Vancouver's supervised-injection site sees unusually high number of overdoses
Kim Anderson - Assistant Editor
A man prepares heroin he bought on the street to be injected at the Insite safe injection clinic in Vancouver, B.C., on Wednesday May 11, 2011. Workers at Vancouver's supervised-injection site have been dealing with a higher-than-normal number of drug overdoses this week as the facility expands its hours to deal with the region's opioid crisis.
Image Credit: THE CANADIAN PRESS/Darryl Dyck
August 25, 2016 - 9:00 PM
VANCOUVER - Workers at Vancouver's supervised-injection site have been dealing with a higher-than-normal number of drug overdoses this week as the facility expands its hours to deal with the region's opioid crisis.
There were 26 overdoses in and around Insite over the two days between Tuesday and Thursday mornings, 12 of which took place during the facility's inaugural 24-hour shift that launched Wednesday at 9 a.m.
The increased hours are part of a pilot project that Vancouver Coastal Health said will continue for up to six months.
The program will see the facility remain open around the clock from Wednesday to Friday once a month when income assistance payments go out, which it said is associated with increased drug activity.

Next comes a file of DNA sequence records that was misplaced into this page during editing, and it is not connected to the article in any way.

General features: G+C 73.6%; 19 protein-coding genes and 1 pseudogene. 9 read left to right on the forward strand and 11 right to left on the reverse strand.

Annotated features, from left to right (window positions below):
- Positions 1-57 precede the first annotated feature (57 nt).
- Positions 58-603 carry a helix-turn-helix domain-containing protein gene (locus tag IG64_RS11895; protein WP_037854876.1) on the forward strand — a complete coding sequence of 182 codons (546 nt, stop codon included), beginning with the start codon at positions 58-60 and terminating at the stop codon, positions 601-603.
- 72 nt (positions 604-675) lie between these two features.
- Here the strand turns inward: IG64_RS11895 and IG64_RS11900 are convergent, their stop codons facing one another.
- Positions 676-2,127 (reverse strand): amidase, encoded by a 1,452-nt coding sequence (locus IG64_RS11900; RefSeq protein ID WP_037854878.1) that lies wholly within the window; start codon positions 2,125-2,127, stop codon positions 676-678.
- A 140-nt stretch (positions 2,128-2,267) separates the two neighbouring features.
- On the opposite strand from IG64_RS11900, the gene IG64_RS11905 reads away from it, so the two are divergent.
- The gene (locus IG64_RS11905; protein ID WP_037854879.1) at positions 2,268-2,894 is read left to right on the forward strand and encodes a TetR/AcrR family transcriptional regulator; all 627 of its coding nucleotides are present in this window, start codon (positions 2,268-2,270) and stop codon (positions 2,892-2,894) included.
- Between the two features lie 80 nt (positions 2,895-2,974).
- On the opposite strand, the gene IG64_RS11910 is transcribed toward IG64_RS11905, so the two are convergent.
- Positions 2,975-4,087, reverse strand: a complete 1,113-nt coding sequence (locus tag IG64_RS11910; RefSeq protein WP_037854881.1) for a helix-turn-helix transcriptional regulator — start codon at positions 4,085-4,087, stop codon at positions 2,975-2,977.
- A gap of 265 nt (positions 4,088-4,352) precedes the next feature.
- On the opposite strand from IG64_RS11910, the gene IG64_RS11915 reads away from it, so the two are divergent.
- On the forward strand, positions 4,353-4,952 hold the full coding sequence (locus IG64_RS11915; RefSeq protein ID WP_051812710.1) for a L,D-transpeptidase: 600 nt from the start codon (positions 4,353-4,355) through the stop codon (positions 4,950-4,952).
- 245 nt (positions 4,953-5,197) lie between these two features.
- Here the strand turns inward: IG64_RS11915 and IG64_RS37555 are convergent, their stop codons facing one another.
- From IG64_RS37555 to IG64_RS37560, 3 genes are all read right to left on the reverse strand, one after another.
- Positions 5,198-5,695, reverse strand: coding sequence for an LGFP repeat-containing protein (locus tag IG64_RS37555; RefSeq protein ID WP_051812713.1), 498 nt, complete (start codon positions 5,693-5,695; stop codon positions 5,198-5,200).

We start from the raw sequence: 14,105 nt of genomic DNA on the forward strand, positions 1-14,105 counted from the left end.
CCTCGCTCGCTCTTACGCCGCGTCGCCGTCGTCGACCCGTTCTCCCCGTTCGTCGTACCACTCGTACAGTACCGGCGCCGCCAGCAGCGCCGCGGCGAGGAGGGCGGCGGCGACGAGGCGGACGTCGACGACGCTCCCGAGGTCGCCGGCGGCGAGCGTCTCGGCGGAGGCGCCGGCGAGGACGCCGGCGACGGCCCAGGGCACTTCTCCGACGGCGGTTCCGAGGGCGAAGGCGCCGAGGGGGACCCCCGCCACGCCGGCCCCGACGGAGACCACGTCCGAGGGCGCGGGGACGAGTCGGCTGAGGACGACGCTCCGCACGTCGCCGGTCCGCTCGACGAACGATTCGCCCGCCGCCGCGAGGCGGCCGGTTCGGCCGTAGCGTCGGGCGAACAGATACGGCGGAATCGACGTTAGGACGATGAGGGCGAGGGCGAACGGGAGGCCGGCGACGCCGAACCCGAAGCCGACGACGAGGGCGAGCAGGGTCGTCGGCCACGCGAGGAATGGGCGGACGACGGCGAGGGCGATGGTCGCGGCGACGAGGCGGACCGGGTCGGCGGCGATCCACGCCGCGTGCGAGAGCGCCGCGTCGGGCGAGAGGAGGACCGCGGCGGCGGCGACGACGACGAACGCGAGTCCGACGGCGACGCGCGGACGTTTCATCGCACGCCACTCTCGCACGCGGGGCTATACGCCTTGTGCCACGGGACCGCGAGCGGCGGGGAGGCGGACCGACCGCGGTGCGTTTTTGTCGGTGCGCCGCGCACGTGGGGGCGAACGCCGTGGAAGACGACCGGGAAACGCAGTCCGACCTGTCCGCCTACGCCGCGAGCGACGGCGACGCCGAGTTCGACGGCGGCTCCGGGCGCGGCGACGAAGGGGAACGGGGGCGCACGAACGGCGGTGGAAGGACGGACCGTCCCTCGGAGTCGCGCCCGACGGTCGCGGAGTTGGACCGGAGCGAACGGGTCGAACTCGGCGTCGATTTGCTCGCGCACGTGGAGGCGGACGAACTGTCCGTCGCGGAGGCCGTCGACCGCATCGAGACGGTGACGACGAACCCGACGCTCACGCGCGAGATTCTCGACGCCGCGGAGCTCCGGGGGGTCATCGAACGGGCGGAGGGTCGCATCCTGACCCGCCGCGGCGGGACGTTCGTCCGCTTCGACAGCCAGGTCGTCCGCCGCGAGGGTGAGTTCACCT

So-called welfare Wednesday came a day early this week, with cheques going out on Tuesday.
A spokeswoman with Vancouver Coastal Health said the usual number of overdoses is six to seven on the day social assistance is distributed.
Carrie Stefanson said no one died and the reason for the spike in overdoses is unclear.
The typical number of visits to Insite per standard 18-hour day is 700, whereas only 692 visits occurred in the 24-hour period from Wednesday to Thursday.
British Columbia's chief medical officer declared a state of emergency earlier this year following an increase in drug overdose deaths, many of which were linked to the dangerous opioid fentanyl.
News from © The Canadian Press, 2016